Troubled by the renaming of Stony

To the Editor:

The prospect of renaming Chicago’s historic Stony Island Avenue is troubling. The late Rev. Arthur Brazier may well qualify for memorial recognition, but there urgently needs to be public discussion and serious consideration of what kind of memorial would be most appropriate.

The present and long-standing name of the broad six-mile artery invokes both geologic and human history. The original “Stony Island” existed ages ago at what is now the south end of the avenue. At the time, it protruded from a higher Lake Michigan and had significance in the lives of the early Native American settlers. It would be a great misfortune to precipitously do away with the historic name that is so familiar to all of us.

A major consequence of such action would be the resulting inconvenience and confusion to the public. This would adversely affect not only the citizens, but also the many visitors to our city. In addition, there will considerable cost to taxpayers, as hundreds of street signs and directional signs will have to be replaced, and all kinds of paper reprinted, a burden especially for businesses. The state Skyway signs must also be changed. In the current financial crisis of both city and state, we can ill afford to be diverting funds to this ill-conceived and unnecessary project.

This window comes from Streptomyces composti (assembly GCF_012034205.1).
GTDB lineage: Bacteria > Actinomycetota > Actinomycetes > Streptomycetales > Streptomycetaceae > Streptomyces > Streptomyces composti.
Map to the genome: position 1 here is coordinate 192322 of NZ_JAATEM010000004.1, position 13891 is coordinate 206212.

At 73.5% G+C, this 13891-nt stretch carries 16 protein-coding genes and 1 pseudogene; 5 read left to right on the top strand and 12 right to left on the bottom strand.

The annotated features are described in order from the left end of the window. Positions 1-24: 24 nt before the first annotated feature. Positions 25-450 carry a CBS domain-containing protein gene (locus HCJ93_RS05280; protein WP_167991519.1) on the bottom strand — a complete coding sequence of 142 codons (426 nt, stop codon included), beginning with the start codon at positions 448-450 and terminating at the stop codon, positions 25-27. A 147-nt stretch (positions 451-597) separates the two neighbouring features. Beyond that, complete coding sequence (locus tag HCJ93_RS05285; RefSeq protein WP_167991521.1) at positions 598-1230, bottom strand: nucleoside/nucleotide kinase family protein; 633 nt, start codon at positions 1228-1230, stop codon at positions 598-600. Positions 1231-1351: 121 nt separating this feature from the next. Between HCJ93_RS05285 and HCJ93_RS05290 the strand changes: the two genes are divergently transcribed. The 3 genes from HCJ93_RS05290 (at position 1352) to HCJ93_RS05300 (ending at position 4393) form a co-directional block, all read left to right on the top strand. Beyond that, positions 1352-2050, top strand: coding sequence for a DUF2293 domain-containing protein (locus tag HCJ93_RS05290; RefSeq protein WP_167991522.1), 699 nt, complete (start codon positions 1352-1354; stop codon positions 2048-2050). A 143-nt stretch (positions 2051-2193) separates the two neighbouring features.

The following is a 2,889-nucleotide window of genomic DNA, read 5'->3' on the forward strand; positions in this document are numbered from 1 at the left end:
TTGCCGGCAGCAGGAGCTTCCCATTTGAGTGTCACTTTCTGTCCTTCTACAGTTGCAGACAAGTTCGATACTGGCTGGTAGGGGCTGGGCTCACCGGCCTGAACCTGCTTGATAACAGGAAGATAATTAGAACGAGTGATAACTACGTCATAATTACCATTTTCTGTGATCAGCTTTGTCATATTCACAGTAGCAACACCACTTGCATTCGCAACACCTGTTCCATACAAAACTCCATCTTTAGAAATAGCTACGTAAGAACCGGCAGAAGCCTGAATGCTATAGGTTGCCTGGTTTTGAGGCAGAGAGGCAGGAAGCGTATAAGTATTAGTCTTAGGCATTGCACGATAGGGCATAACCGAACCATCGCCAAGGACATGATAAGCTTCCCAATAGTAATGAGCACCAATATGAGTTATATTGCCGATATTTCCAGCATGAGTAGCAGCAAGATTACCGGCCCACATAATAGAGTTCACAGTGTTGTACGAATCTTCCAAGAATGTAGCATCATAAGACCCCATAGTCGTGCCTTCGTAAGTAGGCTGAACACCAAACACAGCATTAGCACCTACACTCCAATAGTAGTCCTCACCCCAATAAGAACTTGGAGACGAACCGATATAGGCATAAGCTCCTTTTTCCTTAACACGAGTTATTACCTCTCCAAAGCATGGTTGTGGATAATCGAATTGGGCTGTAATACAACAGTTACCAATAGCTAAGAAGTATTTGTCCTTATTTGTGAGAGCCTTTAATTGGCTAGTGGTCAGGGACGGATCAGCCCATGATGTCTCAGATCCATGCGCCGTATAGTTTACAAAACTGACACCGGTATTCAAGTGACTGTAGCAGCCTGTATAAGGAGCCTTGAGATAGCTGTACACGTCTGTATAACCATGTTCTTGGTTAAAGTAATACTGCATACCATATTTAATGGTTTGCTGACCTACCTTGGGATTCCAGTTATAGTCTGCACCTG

Reverend Brazier was a man of many good works, and it seems to me that a far more fitting and living memorial would be the initiation of or addition to a service dedicated to providing for human needs, health, the good of the community, etc. The proposed expenditures for street renaming cannot be of help to anyone! An appeal to people of good will can assist in raising of funds to help endow what could be a truly fitting memorial.

Charles S. Staples